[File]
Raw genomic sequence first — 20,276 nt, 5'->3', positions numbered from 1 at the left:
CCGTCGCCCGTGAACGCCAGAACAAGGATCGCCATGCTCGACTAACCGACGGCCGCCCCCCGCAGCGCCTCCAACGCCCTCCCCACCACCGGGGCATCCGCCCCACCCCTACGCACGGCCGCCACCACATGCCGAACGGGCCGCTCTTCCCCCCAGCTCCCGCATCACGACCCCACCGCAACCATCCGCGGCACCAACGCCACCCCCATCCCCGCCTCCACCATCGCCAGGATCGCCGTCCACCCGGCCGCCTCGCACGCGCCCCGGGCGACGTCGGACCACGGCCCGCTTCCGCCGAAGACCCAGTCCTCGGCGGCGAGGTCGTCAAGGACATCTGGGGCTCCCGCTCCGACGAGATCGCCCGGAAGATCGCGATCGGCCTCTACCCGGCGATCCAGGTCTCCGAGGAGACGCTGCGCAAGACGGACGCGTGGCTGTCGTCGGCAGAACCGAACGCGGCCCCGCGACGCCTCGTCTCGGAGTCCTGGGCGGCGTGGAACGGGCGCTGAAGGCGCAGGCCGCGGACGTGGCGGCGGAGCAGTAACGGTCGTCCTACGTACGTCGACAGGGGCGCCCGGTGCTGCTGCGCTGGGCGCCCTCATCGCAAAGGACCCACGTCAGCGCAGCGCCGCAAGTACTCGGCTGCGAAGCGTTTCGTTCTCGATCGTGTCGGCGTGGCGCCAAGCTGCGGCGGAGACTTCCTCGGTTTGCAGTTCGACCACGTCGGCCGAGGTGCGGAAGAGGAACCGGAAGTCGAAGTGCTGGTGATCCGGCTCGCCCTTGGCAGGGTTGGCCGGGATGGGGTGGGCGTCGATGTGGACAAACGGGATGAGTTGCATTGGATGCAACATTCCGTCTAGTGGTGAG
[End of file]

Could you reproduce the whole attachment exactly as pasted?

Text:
Raw genomic sequence first — 20,276 nt, 5'->3', positions numbered from 1 at the left:
CCGTCGCCCGTGAACGCCAGAACAAGGATCGCCATGCTCGACTAACCGACGGCCGCCCCCCGCAGCGCCTCCAACGCCCTCCCCACCACCGGGGCATCCGCCCCACCCCTACGCACGGCCGCCACCACATGCCGAACGGGCCGCTCTTCCCCCCAGCTCCCGCATCACGACCCCACCGCAACCATCCGCGGCACCAACGCCACCCCCATCCCCGCCTCCACCATCGCCAGGATCGCCGTCCACCCGGCCGCCTCGCACGCGCCCCGGGCGACGTCGGACCACGGCCCGCTTCCGCCGAAGACCCAGTCCTCGGCGGCGAGGTCGTCAAGGACATCTGGGGCTCCCGCTCCGACGAGATCGCCCGGAAGATCGCGATCGGCCTCTACCCGGCGATCCAGGTCTCCGAGGAGACGCTGCGCAAGACGGACGCGTGGCTGTCGTCGGCAGAACCGAACGCGGCCCCGCGACGCCTCGTCTCGGAGTCCTGGGCGGCGTGGAACGGGCGCTGAAGGCGCAGGCCGCGGACGTGGCGGCGGAGCAGTAACGGTCGTCCTACGTACGTCGACAGGGGCGCCCGGTGCTGCTGCGCTGGGCGCCCTCATCGCAAAGGACCCACGTCAGCGCAGCGCCGCAAGTACTCGGCTGCGAAGCGTTTCGTTCTCGATCGTGTCGGCGTGGCGCCAAGCTGCGGCGGAGACTTCCTCGGTTTGCAGTTCGACCACGTCGGCCGAGGTGCGGAAGAGGAACCGGAAGTCGAAGTGCTGGTGATCCGGCTCGCCCTTGGCAGGGTTGGCCGGGATGGGGTGGGCGTCGATGTGGACAAACGGGATGAGTTGCATTGGATGCAACATTCCGTCTAGTGGTGAG